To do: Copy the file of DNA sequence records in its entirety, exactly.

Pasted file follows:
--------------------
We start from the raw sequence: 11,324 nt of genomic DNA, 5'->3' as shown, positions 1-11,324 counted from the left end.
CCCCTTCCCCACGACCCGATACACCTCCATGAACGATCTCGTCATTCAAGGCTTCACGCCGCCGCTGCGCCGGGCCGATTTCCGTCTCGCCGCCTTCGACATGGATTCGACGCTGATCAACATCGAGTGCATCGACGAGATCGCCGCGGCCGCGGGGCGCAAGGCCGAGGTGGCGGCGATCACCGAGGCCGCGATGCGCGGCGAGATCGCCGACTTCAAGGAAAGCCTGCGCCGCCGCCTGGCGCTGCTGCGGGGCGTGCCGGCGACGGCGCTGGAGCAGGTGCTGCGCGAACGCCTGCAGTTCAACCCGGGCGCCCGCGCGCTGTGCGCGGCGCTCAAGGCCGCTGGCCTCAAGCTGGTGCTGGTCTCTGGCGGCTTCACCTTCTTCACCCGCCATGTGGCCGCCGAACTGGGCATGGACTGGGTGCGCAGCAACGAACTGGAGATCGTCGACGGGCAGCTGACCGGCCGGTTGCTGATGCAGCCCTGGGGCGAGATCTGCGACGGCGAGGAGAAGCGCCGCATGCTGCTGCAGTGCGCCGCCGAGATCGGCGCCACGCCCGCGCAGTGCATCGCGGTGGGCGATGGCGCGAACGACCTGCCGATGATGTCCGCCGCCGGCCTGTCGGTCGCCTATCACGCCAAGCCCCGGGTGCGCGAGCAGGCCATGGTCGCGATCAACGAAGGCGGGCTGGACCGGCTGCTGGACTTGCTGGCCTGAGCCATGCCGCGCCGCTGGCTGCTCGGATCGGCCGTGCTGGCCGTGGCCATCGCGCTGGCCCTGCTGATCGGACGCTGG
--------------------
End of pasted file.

We start from the raw sequence: 11,324 nt of genomic DNA, 5'->3' as shown, positions 1-11,324 counted from the left end.
CCCCTTCCCCACGACCCGATACACCTCCATGAACGATCTCGTCATTCAAGGCTTCACGCCGCCGCTGCGCCGGGCCGATTTCCGTCTCGCCGCCTTCGACATGGATTCGACGCTGATCAACATCGAGTGCATCGACGAGATCGCCGCGGCCGCGGGGCGCAAGGCCGAGGTGGCGGCGATCACCGAGGCCGCGATGCGCGGCGAGATCGCCGACTTCAAGGAAAGCCTGCGCCGCCGCCTGGCGCTGCTGCGGGGCGTGCCGGCGACGGCGCTGGAGCAGGTGCTGCGCGAACGCCTGCAGTTCAACCCGGGCGCCCGCGCGCTGTGCGCGGCGCTCAAGGCCGCTGGCCTCAAGCTGGTGCTGGTCTCTGGCGGCTTCACCTTCTTCACCCGCCATGTGGCCGCCGAACTGGGCATGGACTGGGTGCGCAGCAACGAACTGGAGATCGTCGACGGGCAGCTGACCGGCCGGTTGCTGATGCAGCCCTGGGGCGAGATCTGCGACGGCGAGGAGAAGCGCCGCATGCTGCTGCAGTGCGCCGCCGAGATCGGCGCCACGCCCGCGCAGTGCATCGCGGTGGGCGATGGCGCGAACGACCTGCCGATGATGTCCGCCGCCGGCCTGTCGGTCGCCTATCACGCCAAGCCCCGGGTGCGCGAGCAGGCCATGGTCGCGATCAACGAAGGCGGGCTGGACCGGCTGCTGGACTTGCTGGCCTGAGCCATGCCGCGCCGCTGGCTGCTCGGATCGGCCGTGCTGGCCGTGGCCATCGCGCTGGCCCTGCTGATCGGACGCTGG